•Physicians educating elderly patients using material that
highlights the increased risk for burns and how minor burns
can lead to death
•Education about appropriate water heater temperature of
•Caution when handling hot liquids
•Use of alternate forms of accelerant other than gasoline
•Recommendation to use electric rather than flame candles
•Promotion of safe cooking practices without the use of
•Public education about the risk of burn and death when
smoking while on oxygen
• Education on safe cooking and bathing practices for people
with seizures, syncope, and history of falls
• Reminders for people with diabetes mellitus or any cause of
decreased sensation to keep in mind the following:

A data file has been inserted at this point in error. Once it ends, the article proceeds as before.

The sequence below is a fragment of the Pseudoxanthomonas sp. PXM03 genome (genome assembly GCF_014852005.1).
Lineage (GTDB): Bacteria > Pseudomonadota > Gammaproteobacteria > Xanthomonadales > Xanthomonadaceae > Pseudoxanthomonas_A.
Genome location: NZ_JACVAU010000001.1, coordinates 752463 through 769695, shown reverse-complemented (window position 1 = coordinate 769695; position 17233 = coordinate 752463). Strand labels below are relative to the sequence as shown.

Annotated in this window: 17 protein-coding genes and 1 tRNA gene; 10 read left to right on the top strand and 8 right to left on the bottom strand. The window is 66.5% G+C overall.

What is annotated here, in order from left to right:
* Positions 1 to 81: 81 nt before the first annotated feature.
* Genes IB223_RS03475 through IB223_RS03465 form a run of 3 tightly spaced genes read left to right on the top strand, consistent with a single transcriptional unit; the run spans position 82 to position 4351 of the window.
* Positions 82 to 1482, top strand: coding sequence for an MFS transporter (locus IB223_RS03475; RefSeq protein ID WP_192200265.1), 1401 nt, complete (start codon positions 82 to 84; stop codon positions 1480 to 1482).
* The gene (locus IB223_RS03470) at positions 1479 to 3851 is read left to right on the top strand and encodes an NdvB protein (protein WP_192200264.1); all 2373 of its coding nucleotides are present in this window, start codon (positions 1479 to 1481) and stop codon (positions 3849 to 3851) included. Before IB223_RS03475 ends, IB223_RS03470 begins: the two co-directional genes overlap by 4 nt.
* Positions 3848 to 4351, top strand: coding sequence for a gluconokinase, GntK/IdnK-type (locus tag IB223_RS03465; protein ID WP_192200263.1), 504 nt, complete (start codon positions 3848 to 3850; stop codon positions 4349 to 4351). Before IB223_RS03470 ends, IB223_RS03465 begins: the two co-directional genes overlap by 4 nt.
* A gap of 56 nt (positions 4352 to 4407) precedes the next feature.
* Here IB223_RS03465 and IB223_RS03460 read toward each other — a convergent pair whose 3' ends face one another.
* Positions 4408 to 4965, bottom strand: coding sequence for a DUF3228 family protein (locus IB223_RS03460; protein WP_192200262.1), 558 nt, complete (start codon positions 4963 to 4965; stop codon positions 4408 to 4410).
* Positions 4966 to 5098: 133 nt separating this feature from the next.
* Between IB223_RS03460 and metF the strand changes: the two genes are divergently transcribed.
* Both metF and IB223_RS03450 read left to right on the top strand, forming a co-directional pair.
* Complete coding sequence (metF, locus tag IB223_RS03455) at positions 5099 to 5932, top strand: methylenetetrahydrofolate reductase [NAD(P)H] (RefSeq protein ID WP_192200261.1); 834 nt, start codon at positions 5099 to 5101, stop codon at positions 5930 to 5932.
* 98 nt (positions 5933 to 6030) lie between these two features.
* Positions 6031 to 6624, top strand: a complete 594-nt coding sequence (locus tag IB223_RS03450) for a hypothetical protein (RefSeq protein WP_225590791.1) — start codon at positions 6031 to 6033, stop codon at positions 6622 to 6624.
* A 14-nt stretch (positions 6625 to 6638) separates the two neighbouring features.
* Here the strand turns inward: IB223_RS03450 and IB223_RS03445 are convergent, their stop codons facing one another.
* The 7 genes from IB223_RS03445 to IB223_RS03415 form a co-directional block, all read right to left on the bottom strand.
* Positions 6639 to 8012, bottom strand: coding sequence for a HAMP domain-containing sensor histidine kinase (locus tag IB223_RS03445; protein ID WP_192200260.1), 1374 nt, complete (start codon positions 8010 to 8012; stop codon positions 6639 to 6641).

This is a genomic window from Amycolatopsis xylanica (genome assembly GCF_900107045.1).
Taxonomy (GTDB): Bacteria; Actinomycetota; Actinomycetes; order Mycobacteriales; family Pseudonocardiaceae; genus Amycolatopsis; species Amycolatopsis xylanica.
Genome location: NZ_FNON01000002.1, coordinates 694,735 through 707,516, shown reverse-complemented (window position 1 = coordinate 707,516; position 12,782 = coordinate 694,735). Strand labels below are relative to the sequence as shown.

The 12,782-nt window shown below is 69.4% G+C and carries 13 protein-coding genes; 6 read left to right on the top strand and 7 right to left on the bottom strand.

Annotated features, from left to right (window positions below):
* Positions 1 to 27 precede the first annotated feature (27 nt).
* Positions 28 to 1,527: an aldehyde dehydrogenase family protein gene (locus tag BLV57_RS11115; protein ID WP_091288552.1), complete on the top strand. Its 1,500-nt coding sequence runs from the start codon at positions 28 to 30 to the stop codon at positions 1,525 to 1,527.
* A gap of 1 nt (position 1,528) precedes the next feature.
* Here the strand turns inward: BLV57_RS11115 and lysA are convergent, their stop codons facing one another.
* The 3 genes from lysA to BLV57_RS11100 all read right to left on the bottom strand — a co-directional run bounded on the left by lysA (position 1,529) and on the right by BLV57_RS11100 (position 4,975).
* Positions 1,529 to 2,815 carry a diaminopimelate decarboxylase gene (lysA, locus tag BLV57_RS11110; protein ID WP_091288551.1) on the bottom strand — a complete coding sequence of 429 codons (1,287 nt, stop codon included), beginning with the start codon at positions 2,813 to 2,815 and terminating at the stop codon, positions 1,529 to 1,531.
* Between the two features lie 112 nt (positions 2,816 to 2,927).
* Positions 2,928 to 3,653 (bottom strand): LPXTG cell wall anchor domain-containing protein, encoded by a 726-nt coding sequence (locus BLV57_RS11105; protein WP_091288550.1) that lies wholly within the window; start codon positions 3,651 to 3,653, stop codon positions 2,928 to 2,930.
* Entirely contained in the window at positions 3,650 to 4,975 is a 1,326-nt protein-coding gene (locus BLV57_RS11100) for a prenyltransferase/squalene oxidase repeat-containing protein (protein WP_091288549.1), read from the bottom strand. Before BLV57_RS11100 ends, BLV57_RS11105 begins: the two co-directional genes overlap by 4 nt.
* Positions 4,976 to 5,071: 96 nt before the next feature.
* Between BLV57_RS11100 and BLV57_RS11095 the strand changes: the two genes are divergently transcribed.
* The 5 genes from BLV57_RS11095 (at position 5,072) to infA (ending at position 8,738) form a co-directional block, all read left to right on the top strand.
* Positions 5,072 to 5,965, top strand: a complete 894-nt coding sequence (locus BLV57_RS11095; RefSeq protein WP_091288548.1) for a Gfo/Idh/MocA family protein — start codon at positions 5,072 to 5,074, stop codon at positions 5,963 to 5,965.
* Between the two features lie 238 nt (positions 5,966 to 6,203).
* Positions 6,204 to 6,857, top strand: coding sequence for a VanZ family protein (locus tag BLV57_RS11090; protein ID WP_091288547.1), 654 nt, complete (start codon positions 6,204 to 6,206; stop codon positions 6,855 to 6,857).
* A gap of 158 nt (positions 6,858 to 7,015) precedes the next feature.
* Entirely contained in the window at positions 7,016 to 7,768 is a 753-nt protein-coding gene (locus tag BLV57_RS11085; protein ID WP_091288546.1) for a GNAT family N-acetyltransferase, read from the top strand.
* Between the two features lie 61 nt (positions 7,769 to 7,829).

Ȗ Never walk barefoot on hot days
Ȗ Never warm their feet in hot water or with heaters
Ȗ Report even minor burns or injuries
to their physician ♦
Barsun A, Sen S, Palmieri TL, Greenhalgh DG. A ten-year
review of lower extremity burns in diabetics: Small
burns that lead to major problems. J Burn Care Res.
2013; 34( 2):255-260.
Greenhalgh DG. Management of the skin and soft tissue
in the geriatric surgical patient. Surgical Clinics of North
America. 2015; 95( 1):103-114.
Ramos-e-Silva M, Boza JC, Cestari TF. Effects of age
(neonates and elderly) on skin barrier function. Clinics
Dermatol. 2012; 30( 3):274-276.
Zouboulis CC, Makrantonaki E. Clinical aspects and
molecular diagnostics of skin aging. Clinics Dermatol.
2011; 29( 1): 3-14.
Metabolic changes in the elderly that increase mortality after burns
[include...that the] elderly have slower reflexes, resulting in an
inability to react quickly in dangerous situations.